-ed. note: I loved this fanpost so much I gave it a new title and some imagery to complement the great work by DBITL.
I've always been fascinated by how long a pitcher takes between delivering pitches. It can now be quantified, thanks to the PITCHf/x time stamp. Mike Fast wrote three articles about this topic in 2008, but I'm pretty sure there hasn't been a whole lot since. So, I thought it would be cool to start tracking pitch times in my PITCHf/x data.
At this time, I'm tracking: pitches that are thrown with nobody on base, because I can't track pick-off throws; pitches other than the first of the plate appearance, so that I don't the time between batters; and sets of pitches that have more than zero seconds and less than one minute of difference - the former indicates a PITCHf/x glitch, and the latter is probably related to some kind of game delay.
For pitchers that threw 500 or more qualified pitches (pitches that meet the requirements for tracking pitch times) in 2010, here are the 20 major league leaders and major league trailers for time between pitches. Measurements are in seconds:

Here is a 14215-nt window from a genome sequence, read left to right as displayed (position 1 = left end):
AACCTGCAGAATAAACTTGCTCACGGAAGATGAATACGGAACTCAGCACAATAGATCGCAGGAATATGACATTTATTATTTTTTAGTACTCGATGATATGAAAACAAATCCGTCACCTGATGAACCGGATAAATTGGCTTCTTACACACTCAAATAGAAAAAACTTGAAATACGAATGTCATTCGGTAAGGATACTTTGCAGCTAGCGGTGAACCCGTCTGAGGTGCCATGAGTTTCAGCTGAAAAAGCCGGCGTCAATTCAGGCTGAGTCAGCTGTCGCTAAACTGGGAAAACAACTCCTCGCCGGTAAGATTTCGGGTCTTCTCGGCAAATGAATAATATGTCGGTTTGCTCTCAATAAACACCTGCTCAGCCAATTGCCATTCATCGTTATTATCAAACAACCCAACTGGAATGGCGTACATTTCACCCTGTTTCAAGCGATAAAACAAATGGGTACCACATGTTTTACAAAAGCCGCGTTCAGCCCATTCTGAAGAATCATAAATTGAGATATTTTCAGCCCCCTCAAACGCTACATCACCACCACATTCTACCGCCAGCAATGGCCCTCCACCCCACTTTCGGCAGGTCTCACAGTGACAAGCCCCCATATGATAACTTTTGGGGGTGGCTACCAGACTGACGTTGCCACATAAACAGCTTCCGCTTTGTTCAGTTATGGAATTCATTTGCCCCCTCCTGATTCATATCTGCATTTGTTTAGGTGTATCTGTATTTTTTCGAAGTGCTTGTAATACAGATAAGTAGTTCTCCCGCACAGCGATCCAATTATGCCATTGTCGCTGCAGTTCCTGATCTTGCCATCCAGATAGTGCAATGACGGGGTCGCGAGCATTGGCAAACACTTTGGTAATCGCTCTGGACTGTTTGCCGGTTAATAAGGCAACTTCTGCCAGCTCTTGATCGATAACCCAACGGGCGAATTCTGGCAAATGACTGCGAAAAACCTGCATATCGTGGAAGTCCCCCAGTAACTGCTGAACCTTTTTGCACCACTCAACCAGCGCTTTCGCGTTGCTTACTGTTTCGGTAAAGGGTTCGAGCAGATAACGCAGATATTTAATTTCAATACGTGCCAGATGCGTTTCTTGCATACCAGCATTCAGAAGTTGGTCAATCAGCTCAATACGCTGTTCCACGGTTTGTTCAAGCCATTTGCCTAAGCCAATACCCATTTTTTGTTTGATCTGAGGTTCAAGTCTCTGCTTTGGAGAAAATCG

I noticed that in both directions, there were plenty of representatives from the same team - three A's, White Sox, and Mariners on the "quick" side; three Red Sox, two Rays, and two Rockies on the "slow" side; also, there were no A's, White Sox, or Mariners among the slow workers and no Red Sox, Rays, or Rockies among the quick workers. Here's how the list looks, aggregated by team.
|Team||Average Pitch Time|
That makes sense. It also makes sense that Red Sox / Yankees games take an eternity to play.
The data here are courtesy of Joe Lefkowitz's tool. For further reading, definitely check out Mike Fast's 2008 articles - two on the Hardball Times and one on his blog. I've done a few posts on my blog concerning pitch times. Any comments, questions, or suggestions for improving the methodology are always appreciated.